It only seems right to write about infectious diseases in this endless time of plague. As a retired nurse with an epidemiology degree, I’ve always been fascinated by infectious thingies, and particularly by the above, tuberculosis, the gift that keeps on giving.
We keep thinking it isn’t much of a problem. After all we have drugs, right? Well, we did, until the recent AIDS epidemic caused a huge TB upsurge and the boosting of medication resistant bacilli. It’s lurking, people, it’s lurking, and until we do something about poverty and housing overcrowding and all those upstream causes of illness, it’s going to lurk on.
And sooner or later it’s going to come back, in a more generally aggressive format. Because infectious things have to live, man, much as we wish they wouldn’t.
So, having recently moved to Kingston, ON, where my father spent some time in the TB Sanitarium after WW2, what could be more natural than to want to research and write about that time in history?
As I research, it was the TB treatments that lured me in – hellishly invasive, involving total body casting for months, cutting away ribs, deflating lungs, and so many painful procedures – and yet the death rate remained high despite this and months of enforced bedrest. It wasn’t a good diagnosis. I remember my dad’s brief reference to getting his news: “All of the nurses were crying…”
He was quite a charmer, my gentleman dad, so I believe the scene. He survived only to have it come back when he was being treated for cancer. Because it’s one of those diseases that lingers, hiding in the back alleyways of your body, waiting to be reenergized. Scary stuff, no?
But as I looked into that time period, more fascinating details opened before me. The end of the war was a tumultuous time here in wee Kingston – yes, the war ended, and the fallout from that, but also the changing face of medicine with better antibiotics, the movements around the many nursing schools here – at KGH, at the Dieu, at Queen’s, at the mental hospital, even at the San. The movement of women from industry back to the home as the war ended. The development of a professional nursing organization. The growth of industry, the arrival of the common car, so many many changes.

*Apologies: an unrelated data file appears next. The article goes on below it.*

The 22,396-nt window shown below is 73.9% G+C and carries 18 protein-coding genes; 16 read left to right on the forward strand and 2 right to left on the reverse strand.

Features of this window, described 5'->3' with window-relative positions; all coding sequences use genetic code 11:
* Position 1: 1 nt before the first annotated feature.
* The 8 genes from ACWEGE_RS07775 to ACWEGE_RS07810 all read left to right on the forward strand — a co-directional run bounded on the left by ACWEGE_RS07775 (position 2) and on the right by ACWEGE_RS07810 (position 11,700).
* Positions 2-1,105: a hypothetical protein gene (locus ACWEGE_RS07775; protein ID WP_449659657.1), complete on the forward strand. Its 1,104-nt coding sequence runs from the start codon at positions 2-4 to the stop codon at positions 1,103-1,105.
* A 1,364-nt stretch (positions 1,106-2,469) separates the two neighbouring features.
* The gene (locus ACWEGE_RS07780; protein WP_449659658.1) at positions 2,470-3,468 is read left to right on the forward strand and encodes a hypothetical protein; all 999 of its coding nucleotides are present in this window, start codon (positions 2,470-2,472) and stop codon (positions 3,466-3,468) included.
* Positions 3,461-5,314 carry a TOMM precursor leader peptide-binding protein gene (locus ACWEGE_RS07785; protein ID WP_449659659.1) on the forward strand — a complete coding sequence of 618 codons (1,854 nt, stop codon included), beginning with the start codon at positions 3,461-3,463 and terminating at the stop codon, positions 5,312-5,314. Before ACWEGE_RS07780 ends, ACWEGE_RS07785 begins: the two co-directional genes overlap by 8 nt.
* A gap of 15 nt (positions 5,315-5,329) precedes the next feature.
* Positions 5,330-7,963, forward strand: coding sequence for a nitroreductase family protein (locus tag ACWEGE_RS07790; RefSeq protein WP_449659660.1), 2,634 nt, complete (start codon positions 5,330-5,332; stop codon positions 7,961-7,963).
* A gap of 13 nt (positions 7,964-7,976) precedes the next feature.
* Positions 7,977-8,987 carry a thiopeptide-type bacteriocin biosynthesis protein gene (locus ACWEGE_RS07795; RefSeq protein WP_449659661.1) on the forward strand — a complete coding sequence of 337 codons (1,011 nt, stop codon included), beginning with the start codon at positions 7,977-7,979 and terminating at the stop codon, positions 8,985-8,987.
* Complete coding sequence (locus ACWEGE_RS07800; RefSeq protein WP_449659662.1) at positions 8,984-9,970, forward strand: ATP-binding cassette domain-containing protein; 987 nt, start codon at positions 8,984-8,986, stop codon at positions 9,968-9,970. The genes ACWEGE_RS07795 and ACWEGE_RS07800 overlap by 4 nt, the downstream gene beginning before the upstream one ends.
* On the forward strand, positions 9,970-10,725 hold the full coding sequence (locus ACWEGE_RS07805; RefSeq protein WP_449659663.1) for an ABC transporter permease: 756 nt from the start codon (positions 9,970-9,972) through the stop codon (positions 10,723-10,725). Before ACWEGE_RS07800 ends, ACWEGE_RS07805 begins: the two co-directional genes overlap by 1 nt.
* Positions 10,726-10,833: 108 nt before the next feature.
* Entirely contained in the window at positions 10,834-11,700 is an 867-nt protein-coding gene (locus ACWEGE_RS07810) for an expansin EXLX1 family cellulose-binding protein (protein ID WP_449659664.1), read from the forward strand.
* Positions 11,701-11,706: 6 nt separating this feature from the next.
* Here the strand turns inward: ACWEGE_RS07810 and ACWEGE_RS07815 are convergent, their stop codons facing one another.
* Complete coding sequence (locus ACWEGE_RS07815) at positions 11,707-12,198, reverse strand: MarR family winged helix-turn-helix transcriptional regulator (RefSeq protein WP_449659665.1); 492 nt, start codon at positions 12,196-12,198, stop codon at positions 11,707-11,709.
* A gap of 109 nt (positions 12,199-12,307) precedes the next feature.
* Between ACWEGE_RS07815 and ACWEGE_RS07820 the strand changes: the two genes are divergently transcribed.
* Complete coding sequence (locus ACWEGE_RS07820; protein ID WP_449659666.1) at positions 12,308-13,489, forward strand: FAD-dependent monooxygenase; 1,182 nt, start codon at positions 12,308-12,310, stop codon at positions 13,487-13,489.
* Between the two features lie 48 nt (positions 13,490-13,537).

And still the nurses graduated with bouquets of roses and the nurses’ cap, earning their literal stripes as they progressed through the years. Nursing work hours started as inhumane, shifted to merely gruelling. Training was always about deportment as well as technical skills; as nurses were expected to be the embodiment of virtue as well as technically proficient, filled with common sense but still feminine enough to charm. Endless jokes about getting a Mrs. degree or being on the “fishing fleet” to capture a man from RMC floated about even in my day. A few nurses carried a banner to establish nursing as a lifelong career, instead of a stopgap until marriage. Many of them gained traction during these years.
It was a difficult role, and in my time in the late 1970’s at Queen’s as a nursing student, I was called onto the red carpet many a time for failing in one way or another. And at the end of the four years, our caps didn’t even have one stripe – we were to be distinguished from our non-university peers by the lack of a stripe, which of course made us look like their probationary nurses. Which seemed appropriate when I graduated – I felt as if I still had so much to learn! As I did. SO thankful for my mentors along the way.
I’m combining my experience as a student here in Kingston with my research and writing a story about a nursing student at KGH in the last of the war years of WW2 (I find it infinitely sad I have to specify the war). She’s plucky, but a bit of a failure as she starts, only knows that she wants to get away from her claustrophobic home and preacher father. Will her time at the Kingston Sanitarium working with the TB patients help her develop her confidence? Or will she find the man of her dreams and escape that way?
Time will tell.